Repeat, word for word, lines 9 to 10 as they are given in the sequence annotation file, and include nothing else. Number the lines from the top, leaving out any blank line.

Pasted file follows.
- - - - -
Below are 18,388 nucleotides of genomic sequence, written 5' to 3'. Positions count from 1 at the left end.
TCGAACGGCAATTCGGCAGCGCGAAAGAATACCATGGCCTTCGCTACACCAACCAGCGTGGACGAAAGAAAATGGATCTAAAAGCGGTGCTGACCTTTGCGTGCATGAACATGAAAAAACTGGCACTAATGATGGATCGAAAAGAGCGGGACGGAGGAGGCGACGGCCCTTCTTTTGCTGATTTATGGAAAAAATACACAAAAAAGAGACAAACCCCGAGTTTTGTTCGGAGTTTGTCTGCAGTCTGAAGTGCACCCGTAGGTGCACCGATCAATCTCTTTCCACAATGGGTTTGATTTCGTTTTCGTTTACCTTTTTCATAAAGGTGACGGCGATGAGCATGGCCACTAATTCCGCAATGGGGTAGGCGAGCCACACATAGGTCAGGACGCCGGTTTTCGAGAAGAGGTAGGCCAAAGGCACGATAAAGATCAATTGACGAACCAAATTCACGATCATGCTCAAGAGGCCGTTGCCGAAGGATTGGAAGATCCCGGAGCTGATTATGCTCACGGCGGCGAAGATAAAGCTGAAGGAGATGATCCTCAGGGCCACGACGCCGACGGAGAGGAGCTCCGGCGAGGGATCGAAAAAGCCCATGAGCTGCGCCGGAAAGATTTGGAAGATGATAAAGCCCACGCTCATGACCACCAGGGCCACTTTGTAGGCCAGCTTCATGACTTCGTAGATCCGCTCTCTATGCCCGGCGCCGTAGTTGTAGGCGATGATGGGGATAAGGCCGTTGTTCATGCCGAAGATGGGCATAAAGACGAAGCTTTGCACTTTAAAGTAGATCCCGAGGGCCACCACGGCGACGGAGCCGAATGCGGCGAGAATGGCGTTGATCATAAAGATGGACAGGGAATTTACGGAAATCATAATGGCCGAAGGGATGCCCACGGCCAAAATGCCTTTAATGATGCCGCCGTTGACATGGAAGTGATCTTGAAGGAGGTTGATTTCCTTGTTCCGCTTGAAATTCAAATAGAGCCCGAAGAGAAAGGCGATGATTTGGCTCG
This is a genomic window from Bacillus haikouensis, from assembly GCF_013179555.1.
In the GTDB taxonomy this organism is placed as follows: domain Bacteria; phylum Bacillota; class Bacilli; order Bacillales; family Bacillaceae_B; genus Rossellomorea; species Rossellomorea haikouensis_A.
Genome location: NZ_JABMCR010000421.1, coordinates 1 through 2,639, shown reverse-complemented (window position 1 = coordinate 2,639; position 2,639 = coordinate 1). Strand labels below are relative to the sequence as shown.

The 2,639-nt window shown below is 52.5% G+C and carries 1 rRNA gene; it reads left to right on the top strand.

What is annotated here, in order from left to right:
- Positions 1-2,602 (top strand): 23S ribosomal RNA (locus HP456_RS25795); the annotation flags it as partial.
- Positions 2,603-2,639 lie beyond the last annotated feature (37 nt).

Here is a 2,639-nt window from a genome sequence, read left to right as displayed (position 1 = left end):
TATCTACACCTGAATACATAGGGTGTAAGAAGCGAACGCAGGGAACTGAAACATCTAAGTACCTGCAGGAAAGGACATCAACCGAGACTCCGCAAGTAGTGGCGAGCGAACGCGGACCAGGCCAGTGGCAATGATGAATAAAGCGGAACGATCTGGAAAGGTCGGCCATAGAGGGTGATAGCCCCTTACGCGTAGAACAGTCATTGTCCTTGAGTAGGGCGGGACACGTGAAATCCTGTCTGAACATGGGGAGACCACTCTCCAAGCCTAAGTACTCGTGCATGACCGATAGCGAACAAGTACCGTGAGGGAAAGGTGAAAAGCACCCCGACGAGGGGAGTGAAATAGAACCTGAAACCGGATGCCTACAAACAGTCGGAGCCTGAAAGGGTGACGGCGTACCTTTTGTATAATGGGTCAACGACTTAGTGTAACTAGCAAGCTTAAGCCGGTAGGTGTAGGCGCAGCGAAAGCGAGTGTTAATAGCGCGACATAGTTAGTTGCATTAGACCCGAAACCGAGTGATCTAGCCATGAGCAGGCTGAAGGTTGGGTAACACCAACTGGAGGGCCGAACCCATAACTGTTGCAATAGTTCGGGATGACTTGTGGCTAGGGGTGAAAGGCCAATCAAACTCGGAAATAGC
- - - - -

- Positions 2,603-2,639 lie beyond the last annotated feature (37 nt).

Here is a 2,639-nt window from a genome sequence, read left to right as displayed (position 1 = left end):